Mental paper folding performance following penetrating traumatic brain injury in combat veterans: A lesion mapping study

Leila Glass*, Frank Krueger, Jeffrey Solomon, Vanessa Raymont, Jordan Grafman

*Corresponding author for this work

Research output: Contribution to journalArticlepeer-review

9 Scopus citations

Abstract

Mental paper folding is a complex measure of visuospatial ability involving a coordinated sequence of mental transformations and is often considered a measure of mental ability. The literature is inconclusive regarding the precise neural architecture that underlies performance. We combined the administration of the Armed Forces Qualification Test boxes subtest measuring mental paper folding ability, with a voxel-based lesion symptom mapping approach to identify brain regions associated with impaired mental paper folding ability. Using a large sample of subjects with penetrating traumatic brain injury and defined lesions studied over 2 time points, roughly 15 and 35 years post-injury, enabled us to answer the causal questions regarding mental paper folding impairment. Our results revealed that brain injury significantly exacerbates the decline of performance on mental paper folding tasks over time. Our study adds novel neuropsychological and neuroimaging support for parietal lobe involvement; specifically the right inferior parietal lobule (Broadmann's Area [BA] 40) and the left parahippocampal region (BAs 19, 36). Both areas were consistently associated with mental paper folding performance and demonstrate that the right parietal lobe and the left parahippocampal gyrus play an integral role in mental paper folding tasks.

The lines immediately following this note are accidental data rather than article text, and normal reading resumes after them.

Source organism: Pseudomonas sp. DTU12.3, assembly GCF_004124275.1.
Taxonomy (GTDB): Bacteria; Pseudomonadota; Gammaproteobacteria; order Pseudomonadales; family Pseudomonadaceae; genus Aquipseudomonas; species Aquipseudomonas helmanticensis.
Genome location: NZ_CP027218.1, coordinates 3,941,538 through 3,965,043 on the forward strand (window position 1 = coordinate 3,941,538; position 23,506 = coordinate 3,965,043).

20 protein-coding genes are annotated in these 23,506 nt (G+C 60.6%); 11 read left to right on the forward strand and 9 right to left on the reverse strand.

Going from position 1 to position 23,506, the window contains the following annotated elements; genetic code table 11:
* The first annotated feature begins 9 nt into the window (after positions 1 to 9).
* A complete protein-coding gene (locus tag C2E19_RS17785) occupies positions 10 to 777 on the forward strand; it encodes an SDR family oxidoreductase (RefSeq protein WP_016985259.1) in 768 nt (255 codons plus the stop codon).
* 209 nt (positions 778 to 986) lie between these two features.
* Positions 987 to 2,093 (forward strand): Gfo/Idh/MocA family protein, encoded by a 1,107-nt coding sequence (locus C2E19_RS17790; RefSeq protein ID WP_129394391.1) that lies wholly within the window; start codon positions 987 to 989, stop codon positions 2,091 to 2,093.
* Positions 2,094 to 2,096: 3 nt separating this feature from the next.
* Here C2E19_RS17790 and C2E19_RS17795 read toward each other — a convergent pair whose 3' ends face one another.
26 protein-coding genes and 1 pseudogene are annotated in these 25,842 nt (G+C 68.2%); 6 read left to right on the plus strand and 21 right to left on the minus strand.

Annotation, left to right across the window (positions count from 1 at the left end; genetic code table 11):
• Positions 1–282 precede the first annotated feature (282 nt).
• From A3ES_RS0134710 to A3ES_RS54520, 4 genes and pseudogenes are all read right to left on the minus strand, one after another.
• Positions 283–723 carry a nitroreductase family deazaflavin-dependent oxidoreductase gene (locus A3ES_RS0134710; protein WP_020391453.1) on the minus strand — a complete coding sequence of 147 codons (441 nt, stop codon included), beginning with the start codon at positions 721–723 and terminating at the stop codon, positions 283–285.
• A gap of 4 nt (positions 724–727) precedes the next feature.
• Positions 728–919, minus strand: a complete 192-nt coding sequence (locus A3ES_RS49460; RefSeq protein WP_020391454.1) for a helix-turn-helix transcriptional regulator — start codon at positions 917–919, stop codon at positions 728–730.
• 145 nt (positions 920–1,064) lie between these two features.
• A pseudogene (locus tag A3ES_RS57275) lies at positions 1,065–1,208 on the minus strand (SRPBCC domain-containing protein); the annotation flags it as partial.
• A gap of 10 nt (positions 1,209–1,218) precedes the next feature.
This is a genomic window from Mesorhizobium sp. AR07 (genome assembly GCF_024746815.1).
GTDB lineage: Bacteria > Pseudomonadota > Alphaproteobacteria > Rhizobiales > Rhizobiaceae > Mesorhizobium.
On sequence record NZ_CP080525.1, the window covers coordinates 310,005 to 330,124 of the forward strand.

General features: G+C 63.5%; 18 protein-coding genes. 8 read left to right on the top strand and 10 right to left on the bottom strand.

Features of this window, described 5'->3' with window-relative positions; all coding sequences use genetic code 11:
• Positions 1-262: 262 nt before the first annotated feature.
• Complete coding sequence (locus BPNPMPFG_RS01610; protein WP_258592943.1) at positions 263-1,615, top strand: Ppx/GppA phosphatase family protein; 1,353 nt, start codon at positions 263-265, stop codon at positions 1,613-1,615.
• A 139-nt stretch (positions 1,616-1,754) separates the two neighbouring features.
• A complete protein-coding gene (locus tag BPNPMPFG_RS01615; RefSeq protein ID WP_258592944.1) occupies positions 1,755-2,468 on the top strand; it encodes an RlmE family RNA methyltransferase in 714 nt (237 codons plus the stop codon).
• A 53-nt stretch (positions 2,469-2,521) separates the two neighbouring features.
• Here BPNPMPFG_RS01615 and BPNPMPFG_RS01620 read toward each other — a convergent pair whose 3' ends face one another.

Original languageEnglish (US)
Pages (from-to)1663-1672
Number of pages10
JournalCerebral Cortex
Volume23
Issue number7
DOIs
StatePublished - Jul 2013

Keywords

  • inferior parietal
  • left hippocampal gyrus
  • lesion analysis
  • mental paper folding
  • penetrating head injury

ASJC Scopus subject areas

  • Cognitive Neuroscience
  • Cellular and Molecular Neuroscience

Fingerprint Dive into the research topics of 'Mental paper folding performance following penetrating traumatic brain injury in combat veterans: A lesion mapping study'. Together they form a unique fingerprint.

Cite this